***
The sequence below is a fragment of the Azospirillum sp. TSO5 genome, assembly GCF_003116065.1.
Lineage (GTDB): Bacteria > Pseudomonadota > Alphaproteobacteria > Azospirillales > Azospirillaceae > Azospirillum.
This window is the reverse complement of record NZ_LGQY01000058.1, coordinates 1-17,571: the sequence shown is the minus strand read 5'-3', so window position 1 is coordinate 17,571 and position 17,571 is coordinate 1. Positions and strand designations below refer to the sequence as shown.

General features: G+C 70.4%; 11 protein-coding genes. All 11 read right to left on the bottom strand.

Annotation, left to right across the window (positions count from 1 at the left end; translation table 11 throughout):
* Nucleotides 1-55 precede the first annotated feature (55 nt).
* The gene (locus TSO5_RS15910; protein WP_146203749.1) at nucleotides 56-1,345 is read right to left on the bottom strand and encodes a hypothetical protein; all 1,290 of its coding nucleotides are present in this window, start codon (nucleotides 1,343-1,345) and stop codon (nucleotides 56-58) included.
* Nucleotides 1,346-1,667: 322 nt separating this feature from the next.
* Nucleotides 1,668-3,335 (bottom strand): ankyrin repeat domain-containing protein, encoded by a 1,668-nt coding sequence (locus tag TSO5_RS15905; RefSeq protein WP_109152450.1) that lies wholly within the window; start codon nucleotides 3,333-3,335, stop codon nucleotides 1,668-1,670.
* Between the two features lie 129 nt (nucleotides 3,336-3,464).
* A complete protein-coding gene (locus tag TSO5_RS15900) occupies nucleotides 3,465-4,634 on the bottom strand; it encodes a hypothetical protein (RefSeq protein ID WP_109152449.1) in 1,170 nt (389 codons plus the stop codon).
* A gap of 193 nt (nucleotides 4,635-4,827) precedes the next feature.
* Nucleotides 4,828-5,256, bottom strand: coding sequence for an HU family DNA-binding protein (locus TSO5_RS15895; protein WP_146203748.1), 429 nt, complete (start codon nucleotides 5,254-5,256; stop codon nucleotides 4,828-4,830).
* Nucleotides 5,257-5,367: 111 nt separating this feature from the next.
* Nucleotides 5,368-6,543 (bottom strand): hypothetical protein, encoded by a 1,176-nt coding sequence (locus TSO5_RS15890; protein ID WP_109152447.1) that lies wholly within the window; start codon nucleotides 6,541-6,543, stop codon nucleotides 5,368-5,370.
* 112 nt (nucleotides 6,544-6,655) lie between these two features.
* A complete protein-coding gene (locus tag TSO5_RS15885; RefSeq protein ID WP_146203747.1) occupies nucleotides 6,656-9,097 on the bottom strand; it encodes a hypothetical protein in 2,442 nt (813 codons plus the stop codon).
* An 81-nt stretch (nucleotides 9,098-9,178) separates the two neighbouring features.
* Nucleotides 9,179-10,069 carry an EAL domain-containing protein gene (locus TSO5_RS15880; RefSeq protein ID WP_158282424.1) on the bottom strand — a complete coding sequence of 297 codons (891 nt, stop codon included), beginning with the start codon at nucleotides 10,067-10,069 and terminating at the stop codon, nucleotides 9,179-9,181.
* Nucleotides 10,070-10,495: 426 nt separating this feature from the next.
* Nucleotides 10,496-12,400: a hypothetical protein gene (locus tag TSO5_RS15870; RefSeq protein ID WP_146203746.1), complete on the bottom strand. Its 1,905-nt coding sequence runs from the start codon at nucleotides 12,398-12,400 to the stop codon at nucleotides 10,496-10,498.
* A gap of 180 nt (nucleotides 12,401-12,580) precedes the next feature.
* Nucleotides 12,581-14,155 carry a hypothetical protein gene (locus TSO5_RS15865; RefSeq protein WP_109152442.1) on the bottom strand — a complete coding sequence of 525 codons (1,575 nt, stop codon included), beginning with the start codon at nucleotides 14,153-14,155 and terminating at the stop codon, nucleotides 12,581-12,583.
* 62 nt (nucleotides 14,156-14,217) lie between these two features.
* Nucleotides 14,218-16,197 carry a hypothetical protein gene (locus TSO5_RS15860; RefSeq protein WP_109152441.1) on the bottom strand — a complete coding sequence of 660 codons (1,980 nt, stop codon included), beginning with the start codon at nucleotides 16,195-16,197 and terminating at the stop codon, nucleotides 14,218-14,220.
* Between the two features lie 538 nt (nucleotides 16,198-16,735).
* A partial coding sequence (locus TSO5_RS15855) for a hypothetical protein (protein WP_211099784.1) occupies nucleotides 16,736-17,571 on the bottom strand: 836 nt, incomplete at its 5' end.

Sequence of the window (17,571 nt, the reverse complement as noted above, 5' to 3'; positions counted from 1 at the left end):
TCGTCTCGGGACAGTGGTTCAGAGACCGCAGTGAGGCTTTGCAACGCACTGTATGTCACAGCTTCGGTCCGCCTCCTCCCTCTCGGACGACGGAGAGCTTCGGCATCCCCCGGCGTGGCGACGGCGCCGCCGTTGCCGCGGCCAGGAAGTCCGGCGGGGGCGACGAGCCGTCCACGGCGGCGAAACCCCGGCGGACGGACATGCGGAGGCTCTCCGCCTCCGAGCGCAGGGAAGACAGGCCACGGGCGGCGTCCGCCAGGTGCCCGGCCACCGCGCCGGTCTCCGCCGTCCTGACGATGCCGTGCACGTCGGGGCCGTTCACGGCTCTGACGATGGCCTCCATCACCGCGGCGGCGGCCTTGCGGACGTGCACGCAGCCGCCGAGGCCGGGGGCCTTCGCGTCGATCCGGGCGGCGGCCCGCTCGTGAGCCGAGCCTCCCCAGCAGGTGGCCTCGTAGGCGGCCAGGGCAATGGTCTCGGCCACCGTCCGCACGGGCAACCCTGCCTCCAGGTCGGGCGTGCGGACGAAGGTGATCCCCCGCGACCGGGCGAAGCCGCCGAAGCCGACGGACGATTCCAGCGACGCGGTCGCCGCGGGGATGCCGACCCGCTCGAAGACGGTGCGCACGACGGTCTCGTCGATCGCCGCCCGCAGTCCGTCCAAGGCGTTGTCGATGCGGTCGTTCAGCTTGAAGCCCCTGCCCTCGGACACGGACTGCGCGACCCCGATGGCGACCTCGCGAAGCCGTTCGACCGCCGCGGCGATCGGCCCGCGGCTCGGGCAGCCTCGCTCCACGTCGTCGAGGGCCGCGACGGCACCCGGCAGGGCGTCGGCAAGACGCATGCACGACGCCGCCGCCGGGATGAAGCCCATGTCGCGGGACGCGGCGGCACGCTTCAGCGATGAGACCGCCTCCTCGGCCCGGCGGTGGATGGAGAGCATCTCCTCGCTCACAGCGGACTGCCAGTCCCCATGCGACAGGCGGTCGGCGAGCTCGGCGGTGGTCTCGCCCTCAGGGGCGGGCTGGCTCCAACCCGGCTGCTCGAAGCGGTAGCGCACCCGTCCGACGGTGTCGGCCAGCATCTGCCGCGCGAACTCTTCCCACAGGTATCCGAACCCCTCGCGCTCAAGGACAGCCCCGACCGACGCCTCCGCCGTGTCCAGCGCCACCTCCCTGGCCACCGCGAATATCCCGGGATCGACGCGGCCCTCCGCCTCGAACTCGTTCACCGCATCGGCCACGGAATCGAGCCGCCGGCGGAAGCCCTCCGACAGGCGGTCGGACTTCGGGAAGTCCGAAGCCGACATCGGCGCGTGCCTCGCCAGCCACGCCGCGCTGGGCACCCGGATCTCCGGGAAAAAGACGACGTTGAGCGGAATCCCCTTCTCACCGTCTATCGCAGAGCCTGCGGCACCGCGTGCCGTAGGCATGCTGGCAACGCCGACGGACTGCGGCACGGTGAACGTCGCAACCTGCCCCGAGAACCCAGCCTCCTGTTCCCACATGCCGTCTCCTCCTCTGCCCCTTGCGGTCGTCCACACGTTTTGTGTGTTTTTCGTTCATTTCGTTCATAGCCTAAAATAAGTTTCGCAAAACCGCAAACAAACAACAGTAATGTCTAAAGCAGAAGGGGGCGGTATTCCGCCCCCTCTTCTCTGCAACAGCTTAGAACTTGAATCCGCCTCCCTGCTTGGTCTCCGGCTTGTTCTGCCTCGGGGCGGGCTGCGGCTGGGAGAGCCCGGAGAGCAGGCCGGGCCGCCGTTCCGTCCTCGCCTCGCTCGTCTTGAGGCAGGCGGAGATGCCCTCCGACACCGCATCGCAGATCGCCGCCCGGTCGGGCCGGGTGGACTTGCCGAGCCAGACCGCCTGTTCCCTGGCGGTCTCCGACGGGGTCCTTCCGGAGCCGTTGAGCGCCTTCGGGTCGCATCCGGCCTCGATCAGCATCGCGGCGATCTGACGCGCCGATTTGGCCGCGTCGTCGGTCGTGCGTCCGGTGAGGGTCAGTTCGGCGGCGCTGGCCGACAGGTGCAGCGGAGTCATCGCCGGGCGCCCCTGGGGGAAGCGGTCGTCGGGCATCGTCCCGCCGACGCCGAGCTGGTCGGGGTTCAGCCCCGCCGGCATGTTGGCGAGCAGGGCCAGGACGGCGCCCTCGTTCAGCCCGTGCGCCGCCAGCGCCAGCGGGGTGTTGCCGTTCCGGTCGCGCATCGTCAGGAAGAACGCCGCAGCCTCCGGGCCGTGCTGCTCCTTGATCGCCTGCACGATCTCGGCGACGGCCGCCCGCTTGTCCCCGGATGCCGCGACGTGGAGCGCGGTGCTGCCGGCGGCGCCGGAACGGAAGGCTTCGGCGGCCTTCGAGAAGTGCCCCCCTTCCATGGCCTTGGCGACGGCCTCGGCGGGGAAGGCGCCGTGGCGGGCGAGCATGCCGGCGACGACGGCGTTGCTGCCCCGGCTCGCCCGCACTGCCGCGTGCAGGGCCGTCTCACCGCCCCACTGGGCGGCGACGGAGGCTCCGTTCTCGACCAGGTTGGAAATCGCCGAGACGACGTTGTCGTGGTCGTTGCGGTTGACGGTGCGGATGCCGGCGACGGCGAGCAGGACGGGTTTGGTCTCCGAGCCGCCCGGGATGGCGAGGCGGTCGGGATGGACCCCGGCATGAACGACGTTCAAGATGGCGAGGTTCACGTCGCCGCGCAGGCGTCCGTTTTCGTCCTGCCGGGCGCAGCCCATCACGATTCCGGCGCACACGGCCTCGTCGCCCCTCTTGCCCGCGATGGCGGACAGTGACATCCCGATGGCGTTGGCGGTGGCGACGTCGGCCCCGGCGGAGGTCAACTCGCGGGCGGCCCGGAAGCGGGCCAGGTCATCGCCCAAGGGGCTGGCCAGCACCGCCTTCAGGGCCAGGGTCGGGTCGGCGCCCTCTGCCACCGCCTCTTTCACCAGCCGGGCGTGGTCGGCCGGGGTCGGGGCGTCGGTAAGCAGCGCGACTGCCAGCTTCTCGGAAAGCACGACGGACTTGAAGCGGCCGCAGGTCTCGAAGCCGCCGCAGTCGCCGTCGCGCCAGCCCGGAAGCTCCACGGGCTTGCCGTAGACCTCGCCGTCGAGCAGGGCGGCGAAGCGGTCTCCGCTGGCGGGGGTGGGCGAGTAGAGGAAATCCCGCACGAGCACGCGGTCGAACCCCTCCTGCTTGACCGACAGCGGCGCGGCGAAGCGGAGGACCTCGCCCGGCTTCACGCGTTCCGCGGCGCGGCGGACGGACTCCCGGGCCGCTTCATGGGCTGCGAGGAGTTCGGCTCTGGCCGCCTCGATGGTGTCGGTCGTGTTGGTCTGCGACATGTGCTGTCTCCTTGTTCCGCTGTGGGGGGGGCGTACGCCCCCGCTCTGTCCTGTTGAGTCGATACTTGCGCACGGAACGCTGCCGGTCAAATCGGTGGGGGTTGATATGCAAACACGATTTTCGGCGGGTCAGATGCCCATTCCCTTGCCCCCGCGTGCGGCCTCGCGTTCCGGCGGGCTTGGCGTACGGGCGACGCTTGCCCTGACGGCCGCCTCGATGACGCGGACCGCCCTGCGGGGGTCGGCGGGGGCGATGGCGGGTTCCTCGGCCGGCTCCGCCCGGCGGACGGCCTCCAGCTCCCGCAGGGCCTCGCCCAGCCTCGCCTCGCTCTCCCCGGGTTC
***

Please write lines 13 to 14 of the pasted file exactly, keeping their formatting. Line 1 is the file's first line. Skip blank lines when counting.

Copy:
* Nucleotides 4,828-5,256, bottom strand: coding sequence for an HU family DNA-binding protein (locus TSO5_RS15895; protein WP_146203748.1), 429 nt, complete (start codon nucleotides 5,254-5,256; stop codon nucleotides 4,828-4,830).
* Nucleotides 5,257-5,367: 111 nt separating this feature from the next.